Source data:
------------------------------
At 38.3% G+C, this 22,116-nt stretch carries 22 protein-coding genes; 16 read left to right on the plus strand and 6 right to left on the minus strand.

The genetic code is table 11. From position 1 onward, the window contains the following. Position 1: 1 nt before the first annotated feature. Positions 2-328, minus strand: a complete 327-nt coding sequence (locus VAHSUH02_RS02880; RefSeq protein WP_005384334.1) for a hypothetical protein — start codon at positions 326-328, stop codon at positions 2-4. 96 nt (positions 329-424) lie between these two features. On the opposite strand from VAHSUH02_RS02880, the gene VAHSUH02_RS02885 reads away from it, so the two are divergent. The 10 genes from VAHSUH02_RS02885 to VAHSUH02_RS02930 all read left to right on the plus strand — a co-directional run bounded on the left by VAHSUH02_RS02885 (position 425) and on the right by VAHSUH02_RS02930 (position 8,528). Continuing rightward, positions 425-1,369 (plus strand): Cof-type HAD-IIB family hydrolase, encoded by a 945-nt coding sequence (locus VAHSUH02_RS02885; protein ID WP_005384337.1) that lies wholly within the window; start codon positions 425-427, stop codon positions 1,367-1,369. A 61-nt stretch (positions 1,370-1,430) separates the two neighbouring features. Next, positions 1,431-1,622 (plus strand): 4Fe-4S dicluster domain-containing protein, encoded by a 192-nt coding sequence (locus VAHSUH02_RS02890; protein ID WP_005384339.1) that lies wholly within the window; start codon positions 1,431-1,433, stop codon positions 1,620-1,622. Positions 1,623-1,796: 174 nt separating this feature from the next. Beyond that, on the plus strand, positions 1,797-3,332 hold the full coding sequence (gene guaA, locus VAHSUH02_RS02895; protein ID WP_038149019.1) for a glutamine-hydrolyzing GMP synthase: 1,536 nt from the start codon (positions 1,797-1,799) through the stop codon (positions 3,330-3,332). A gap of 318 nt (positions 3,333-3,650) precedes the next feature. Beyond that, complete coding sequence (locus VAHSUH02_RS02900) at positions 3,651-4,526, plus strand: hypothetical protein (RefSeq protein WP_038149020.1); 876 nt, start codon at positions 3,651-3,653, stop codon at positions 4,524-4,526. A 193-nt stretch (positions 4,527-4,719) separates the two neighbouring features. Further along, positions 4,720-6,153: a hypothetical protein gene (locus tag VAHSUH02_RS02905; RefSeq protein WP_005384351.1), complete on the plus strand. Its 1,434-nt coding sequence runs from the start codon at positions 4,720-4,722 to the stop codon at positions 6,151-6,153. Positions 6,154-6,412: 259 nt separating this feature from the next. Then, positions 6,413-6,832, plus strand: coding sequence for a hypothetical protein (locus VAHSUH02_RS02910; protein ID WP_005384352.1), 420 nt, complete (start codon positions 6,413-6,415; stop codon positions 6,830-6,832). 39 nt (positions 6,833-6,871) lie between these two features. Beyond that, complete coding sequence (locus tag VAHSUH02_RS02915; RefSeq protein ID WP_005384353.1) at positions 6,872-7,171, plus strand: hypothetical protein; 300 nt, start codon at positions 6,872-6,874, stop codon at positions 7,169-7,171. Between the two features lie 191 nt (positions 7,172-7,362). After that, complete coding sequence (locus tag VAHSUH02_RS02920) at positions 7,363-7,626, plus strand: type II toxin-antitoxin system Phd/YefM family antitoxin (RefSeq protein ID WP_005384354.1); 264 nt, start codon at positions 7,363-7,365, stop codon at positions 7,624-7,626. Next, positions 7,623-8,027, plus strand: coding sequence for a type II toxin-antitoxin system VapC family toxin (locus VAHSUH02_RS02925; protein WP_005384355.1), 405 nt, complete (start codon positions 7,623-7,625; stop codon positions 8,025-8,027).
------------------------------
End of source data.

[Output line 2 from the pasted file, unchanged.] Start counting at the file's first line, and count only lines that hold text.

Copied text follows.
The genetic code is table 11. From position 1 onward, the window contains the following. Position 1: 1 nt before the first annotated feature. Positions 2-328, minus strand: a complete 327-nt coding sequence (locus VAHSUH02_RS02880; RefSeq protein WP_005384334.1) for a hypothetical protein — start codon at positions 326-328, stop codon at positions 2-4. 96 nt (positions 329-424) lie between these two features. On the opposite strand from VAHSUH02_RS02880, the gene VAHSUH02_RS02885 reads away from it, so the two are divergent. The 10 genes from VAHSUH02_RS02885 to VAHSUH02_RS02930 all read left to right on the plus strand — a co-directional run bounded on the left by VAHSUH02_RS02885 (position 425) and on the right by VAHSUH02_RS02930 (position 8,528). Continuing rightward, positions 425-1,369 (plus strand): Cof-type HAD-IIB family hydrolase, encoded by a 945-nt coding sequence (locus VAHSUH02_RS02885; protein ID WP_005384337.1) that lies wholly within the window; start codon positions 425-427, stop codon positions 1,367-1,369. A 61-nt stretch (positions 1,370-1,430) separates the two neighbouring features. Next, positions 1,431-1,622 (plus strand): 4Fe-4S dicluster domain-containing protein, encoded by a 192-nt coding sequence (locus VAHSUH02_RS02890; protein ID WP_005384339.1) that lies wholly within the window; start codon positions 1,431-1,433, stop codon positions 1,620-1,622. Positions 1,623-1,796: 174 nt separating this feature from the next. Beyond that, on the plus strand, positions 1,797-3,332 hold the full coding sequence (gene guaA, locus VAHSUH02_RS02895; protein ID WP_038149019.1) for a glutamine-hydrolyzing GMP synthase: 1,536 nt from the start codon (positions 1,797-1,799) through the stop codon (positions 3,330-3,332). A gap of 318 nt (positions 3,333-3,650) precedes the next feature. Beyond that, complete coding sequence (locus VAHSUH02_RS02900) at positions 3,651-4,526, plus strand: hypothetical protein (RefSeq protein WP_038149020.1); 876 nt, start codon at positions 3,651-3,653, stop codon at positions 4,524-4,526. A 193-nt stretch (positions 4,527-4,719) separates the two neighbouring features. Further along, positions 4,720-6,153: a hypothetical protein gene (locus tag VAHSUH02_RS02905; RefSeq protein WP_005384351.1), complete on the plus strand. Its 1,434-nt coding sequence runs from the start codon at positions 4,720-4,722 to the stop codon at positions 6,151-6,153. Positions 6,154-6,412: 259 nt separating this feature from the next. Then, positions 6,413-6,832, plus strand: coding sequence for a hypothetical protein (locus VAHSUH02_RS02910; protein ID WP_005384352.1), 420 nt, complete (start codon positions 6,413-6,415; stop codon positions 6,830-6,832). 39 nt (positions 6,833-6,871) lie between these two features. Beyond that, complete coding sequence (locus tag VAHSUH02_RS02915; RefSeq protein ID WP_005384353.1) at positions 6,872-7,171, plus strand: hypothetical protein; 300 nt, start codon at positions 6,872-6,874, stop codon at positions 7,169-7,171. Between the two features lie 191 nt (positions 7,172-7,362). After that, complete coding sequence (locus tag VAHSUH02_RS02920) at positions 7,363-7,626, plus strand: type II toxin-antitoxin system Phd/YefM family antitoxin (RefSeq protein ID WP_005384354.1); 264 nt, start codon at positions 7,363-7,365, stop codon at positions 7,624-7,626. Next, positions 7,623-8,027, plus strand: coding sequence for a type II toxin-antitoxin system VapC family toxin (locus VAHSUH02_RS02925; protein WP_005384355.1), 405 nt, complete (start codon positions 7,623-7,625; stop codon positions 8,025-8,027).